Panetti, Ettore (2011): Financial liberalization and contagion with unobservable savings.
Download (302Kb) | Preview
How do market-based channels for the provision of liquidity affect financial liberalization and contagion? In order to answer this question, I extend the Diamond and Dybvig (1983) model of financial intermediation to a two-country environment with unobservable markets for borrowing and lending and comparative advantages in the investment technologies. I demonstrate that the role of hidden markets crucially depends on the level of financial integration of the economy. Despite always imposing a burden on intermediaries, unobservable markets allow agents to partially enjoy gains from financial integration when interbank markets are autarkic. In fully liberalized systems such effect instead disappears. Similarly, in autarky the distortion created by hidden markets improve the resilience of the system to unexpected liquidity shocks. With fully integrated interbank markets, such effect again disappears, as unexpected liquidity shocks always lead to bankruptcy and contagion.
|Item Type:||MPRA Paper|
|Original Title:||Financial liberalization and contagion with unobservable savings|
|Keywords:||financial intermediation, financial liberalization, financial contagion, unobservable savings|
|Subjects:||E - Macroeconomics and Monetary Economics > E4 - Money and Interest Rates > E44 - Financial Markets and the Macroeconomy
G - Financial Economics > G2 - Financial Institutions and Services > G28 - Government Policy and Regulation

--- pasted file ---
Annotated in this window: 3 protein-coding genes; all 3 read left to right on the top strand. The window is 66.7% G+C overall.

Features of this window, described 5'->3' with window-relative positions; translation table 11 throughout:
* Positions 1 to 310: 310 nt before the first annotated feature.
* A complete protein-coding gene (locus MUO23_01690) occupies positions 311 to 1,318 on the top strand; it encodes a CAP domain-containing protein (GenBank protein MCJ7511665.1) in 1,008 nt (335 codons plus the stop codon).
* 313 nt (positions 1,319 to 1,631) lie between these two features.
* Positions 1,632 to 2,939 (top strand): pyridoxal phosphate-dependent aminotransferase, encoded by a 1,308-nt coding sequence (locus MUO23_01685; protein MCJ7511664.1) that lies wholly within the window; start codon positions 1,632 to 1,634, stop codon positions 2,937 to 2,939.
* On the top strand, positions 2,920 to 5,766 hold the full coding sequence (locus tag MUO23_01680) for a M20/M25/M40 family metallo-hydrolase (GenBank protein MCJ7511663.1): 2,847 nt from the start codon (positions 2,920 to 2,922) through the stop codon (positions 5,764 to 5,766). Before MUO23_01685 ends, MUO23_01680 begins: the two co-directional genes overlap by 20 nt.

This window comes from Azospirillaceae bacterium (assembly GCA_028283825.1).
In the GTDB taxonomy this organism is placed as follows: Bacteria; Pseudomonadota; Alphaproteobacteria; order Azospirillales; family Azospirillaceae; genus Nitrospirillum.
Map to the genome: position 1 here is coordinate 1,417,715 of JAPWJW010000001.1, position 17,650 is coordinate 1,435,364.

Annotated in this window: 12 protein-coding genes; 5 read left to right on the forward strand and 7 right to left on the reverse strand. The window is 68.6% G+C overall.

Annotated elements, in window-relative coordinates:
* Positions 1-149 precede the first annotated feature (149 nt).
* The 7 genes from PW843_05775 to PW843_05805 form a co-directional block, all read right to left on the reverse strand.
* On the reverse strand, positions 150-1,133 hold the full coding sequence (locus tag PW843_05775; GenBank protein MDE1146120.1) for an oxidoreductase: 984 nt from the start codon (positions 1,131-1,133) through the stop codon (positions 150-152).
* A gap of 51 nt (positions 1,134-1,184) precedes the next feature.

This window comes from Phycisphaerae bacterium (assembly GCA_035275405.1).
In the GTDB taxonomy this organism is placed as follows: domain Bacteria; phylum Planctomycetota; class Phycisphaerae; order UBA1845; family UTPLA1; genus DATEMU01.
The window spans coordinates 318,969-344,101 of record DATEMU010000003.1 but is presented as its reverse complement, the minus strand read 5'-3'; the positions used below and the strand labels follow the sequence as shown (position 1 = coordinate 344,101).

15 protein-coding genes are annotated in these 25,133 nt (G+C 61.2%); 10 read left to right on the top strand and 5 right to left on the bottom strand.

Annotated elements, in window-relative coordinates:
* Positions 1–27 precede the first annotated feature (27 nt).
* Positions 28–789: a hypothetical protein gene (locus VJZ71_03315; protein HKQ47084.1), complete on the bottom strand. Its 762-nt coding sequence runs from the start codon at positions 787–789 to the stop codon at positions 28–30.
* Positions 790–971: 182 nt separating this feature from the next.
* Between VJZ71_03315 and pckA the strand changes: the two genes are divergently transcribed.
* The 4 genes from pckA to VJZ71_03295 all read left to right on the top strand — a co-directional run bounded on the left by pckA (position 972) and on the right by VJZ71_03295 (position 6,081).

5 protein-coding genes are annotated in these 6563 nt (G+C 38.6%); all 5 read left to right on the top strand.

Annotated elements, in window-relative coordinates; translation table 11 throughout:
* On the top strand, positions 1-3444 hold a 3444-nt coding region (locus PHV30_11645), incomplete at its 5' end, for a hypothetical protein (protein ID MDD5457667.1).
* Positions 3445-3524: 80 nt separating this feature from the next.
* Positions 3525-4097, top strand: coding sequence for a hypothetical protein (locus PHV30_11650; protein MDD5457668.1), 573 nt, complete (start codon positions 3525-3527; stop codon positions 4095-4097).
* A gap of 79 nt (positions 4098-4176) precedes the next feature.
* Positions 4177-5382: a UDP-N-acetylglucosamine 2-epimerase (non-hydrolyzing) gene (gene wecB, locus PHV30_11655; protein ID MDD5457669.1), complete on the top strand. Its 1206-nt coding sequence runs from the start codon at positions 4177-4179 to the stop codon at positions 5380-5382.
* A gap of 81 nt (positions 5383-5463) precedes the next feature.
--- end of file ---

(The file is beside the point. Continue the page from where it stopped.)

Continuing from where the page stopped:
G - Financial Economics > G2 - Financial Institutions and Services > G21 - Banks; Depository Institutions; Micro Finance Institutions; Mortgages
|Depositing User:||Ettore Panetti|
|Date Deposited:||16. Mar 2011 11:59|
|Last Modified:||15. Feb 2013 02:58|
Allen, F. and D. Gale (2000, February). Financial Contagion. Journal of Political Economy 108 (1), 1–33.
Allen, F. and D. Gale (2004, July). Financial Intermediaries and Markets. Econometrica 72 (4), 1023–1061.
Brusco, S. and F. Castiglionesi (2007, October). Liquidity Coinsurance, Moral Hazard, and Financial Contagion. Journal of Finance 62 (5), 2275–2302.
Diamond, D. W. and P. H. Dybvig (1983). Bank Runs, Liquidity and Deposit Insurance. Journal of Political Economy 91, 401–419.
Farhi, E., M. Golosov, and A. Tsyvinski (2009). A Theory of Liquidity and Regulation of Financial Intermediation. Review of Economic Studies 76, 973–992.
FDIC (1997). History of the Eighties - Lessons for the Future. Technical report, Federal Deposit Insurance Corporation.
Golosov, M. and A. Tsyvinski (2007). Optimal Taxation with Endogenous Insurance Markets. Quarterly Journal of Economics 122, 487–534.
Gorton, G. (1988). Banking Panics and Business Cycles. Oxford Economic Papers 40 (3), 751–781.
Imai, M. and S. Takarabe (2011, January). Bank Integration and Transmission of Financial Shocks: Evidence from Japan. American Economic Journal: Macroeconomics 3 (1), 155– 183.
Iyer, R. and J.-L. Peydro (2010, January). Interbank Contagion at Work: Evidence from a Natural Experiment. ECB Working Paper Series No. 1147.
Mediobanca Research Department (2010, November). Public Support Measures in Europe and in the United States. Technical report, Mediobanca Research Department.
Panetti, E. (2011, February). Unobservable Savings, Risk Sharing and Default in the Financial System. mimeo.
Pozsar, Z., T. Adrian, A. Ashcraft, and H. Boesky (2010, July). Shadow Banking. Staﬀ Report 458, Federal Reserve Bank of New York.
White, L. J. (1991). The S&L debacle: Public policy lessons for bank and thrift regulation. New York: Oxford University Press.